America Has a Pet Obesity Problem—and It's Growing
More than half of America's pets are struggling with their weight. According to a recent report from the Association for Pet Obesity Prevention (APOP), 60 percent of the country's cats are overweight—and dogs aren't faring much better, with a 56 percent obesity rate. These dire findings, which analyzed data from nearly 200 veterinary clinics across the country, means that an estimated 56.6 million cats and 50.2 million dogs are carrying around a lot of extra weight—and it's a growing problem.
"The number of pets with clinical obesity continues to increase," veterinarian and APOP founder Dr. Ernie Ward said in a statement. “We’re continuing to see more pets diagnosed with obesity rather than overweight. Clinical obesity results in more secondary conditions such as arthritis, high blood pressure, kidney disease, and certain forms of cancer. Pets with obesity also have reduced quality of life and shorter life expectancy.”
While 58 percent of the pet owners questioned as part of the study claimed they had tried to help their pets lose weight, exercising one's pet seemed to pose the biggest challenge, with 25 percent of the respondents claiming that they were "too busy" to give their furballs the exercise they may need. Behavioral issues, lack of access to a place to exercise one's pet, and the pet parent's own physical limitations were among the other reasons cited. But even noticing that your pet has packed on a few too many pounds could be a major part of the problem.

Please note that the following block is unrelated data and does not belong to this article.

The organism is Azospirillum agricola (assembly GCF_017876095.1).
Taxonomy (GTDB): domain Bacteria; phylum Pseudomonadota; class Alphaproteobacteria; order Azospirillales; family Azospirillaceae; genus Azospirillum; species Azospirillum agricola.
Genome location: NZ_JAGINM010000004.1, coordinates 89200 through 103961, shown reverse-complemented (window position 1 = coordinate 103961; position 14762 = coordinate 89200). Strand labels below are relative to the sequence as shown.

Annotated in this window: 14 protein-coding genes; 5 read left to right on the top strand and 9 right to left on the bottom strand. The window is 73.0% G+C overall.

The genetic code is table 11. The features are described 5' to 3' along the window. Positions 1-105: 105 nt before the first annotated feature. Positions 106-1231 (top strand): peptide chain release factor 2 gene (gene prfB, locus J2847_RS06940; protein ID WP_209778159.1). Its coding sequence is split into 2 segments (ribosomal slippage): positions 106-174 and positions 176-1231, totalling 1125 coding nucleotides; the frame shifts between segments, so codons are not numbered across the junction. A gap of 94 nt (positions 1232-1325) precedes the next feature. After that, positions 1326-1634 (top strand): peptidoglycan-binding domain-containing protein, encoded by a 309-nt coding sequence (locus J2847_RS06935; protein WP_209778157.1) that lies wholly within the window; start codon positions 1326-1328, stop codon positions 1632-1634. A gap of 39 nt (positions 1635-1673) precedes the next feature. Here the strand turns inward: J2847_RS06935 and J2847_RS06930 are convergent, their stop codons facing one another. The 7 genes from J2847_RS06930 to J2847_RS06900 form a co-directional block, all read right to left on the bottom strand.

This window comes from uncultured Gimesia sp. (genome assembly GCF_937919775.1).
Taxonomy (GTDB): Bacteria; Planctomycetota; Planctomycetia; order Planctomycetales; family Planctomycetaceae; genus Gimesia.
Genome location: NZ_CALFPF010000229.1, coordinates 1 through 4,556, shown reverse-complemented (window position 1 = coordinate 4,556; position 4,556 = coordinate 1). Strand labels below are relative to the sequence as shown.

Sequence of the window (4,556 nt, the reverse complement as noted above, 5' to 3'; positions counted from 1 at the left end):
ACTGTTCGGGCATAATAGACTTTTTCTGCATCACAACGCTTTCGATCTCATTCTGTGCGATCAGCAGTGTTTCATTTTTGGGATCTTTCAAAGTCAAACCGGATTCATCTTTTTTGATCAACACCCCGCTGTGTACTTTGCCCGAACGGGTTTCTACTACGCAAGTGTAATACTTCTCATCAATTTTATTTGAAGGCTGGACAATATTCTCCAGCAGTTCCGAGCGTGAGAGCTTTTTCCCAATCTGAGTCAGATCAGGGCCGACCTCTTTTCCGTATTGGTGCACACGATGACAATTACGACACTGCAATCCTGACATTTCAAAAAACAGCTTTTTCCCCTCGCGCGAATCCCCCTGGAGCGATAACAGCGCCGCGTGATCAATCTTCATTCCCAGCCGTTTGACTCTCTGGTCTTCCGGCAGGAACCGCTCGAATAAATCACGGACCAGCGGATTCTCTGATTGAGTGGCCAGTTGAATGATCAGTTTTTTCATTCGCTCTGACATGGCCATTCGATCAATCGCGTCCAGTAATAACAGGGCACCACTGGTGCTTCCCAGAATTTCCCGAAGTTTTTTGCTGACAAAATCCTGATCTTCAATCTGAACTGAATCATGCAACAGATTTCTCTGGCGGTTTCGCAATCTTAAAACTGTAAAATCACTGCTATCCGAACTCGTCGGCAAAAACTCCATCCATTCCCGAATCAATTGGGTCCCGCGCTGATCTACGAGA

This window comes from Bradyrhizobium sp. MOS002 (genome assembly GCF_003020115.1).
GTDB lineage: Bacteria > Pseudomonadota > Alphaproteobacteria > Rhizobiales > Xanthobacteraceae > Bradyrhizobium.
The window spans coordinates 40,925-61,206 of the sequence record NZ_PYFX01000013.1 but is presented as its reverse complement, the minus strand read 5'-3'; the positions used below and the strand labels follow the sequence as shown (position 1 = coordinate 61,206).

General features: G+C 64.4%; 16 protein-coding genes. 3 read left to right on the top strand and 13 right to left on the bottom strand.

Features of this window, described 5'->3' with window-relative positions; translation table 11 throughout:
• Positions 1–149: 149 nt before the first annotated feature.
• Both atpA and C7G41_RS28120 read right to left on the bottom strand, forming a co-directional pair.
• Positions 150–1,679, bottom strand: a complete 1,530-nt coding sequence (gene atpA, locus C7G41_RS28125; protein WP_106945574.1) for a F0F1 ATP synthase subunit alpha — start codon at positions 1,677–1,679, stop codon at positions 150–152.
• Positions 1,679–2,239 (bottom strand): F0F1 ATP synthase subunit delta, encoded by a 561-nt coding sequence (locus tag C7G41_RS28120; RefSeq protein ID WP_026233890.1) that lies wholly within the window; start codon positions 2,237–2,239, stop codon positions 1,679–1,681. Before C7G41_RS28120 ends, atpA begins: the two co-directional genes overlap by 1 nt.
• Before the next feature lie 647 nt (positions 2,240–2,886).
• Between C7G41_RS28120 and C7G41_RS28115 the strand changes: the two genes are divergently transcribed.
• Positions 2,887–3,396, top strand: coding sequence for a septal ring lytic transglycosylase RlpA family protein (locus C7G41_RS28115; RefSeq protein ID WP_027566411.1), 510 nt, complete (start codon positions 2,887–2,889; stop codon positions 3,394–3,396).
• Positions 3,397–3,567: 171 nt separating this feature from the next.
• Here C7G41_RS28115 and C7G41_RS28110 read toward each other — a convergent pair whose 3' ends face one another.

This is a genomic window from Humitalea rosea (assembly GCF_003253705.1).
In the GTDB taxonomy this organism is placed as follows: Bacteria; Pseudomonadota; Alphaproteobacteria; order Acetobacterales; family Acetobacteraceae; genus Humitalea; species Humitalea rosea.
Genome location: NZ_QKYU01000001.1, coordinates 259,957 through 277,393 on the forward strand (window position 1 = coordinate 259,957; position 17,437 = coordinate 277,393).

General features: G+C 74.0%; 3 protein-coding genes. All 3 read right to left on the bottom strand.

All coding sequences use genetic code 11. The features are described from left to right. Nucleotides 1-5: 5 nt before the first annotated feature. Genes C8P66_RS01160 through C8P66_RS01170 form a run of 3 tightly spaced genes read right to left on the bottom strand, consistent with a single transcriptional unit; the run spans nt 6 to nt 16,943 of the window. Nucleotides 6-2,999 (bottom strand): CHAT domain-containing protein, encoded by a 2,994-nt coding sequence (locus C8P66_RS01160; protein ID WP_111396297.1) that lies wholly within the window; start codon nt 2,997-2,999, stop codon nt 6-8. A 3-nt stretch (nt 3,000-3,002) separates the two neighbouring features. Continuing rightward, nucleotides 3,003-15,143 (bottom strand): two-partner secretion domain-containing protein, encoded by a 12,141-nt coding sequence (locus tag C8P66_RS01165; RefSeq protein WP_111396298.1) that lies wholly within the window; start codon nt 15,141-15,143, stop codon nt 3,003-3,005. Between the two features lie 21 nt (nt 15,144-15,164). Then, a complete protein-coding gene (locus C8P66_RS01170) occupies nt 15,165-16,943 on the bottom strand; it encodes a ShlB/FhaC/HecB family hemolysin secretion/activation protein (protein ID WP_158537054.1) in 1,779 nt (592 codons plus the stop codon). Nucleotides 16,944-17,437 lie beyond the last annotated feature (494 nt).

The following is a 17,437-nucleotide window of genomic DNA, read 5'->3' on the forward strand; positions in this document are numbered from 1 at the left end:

"In part, it’s an issue of perception," Dr. Justin Shmalberg, service chief of integrative medicine at the University of Florida’s College of Veterinary Medicine in Gainesville, told The New York Times. "Generally, the public is more tolerant of obese animals than they are of thin ones. There’s not as much stigma with animals being overweight as with people."
In fact, for many pet parents, Dr. Shmalberg said that chubby pets are often seen as being cute.
In a separate story, pet experts told The Washington Post that many owners are feeding their fur babies too many treats, and larger cat and dog bodies have been "normalized" in recent years. However, obesity is a major health concern in pets, just like it is for humans.
"Many pet owners don't quite understand that their pet is overweight," says Kirk Breuninger, a veterinarian and member of the Banfield Pet Hospital's research team, which conducted its own study on pet obesity in 2017. If your pet could stand to shed some excess fat, Breuninger recommends bringing them to a vet first.
In addition to being able to rule out health problems that can cause weight gain, like hypothyroidism, a trained professional can offer nutrition and diet tips, and recommend a suitable exercise plan. This can be as simple as playing with your cat for 10 minutes a day, or taking your dog for a 20-minute daily walk. (Although this will vary depending on the breed and your dog's age.)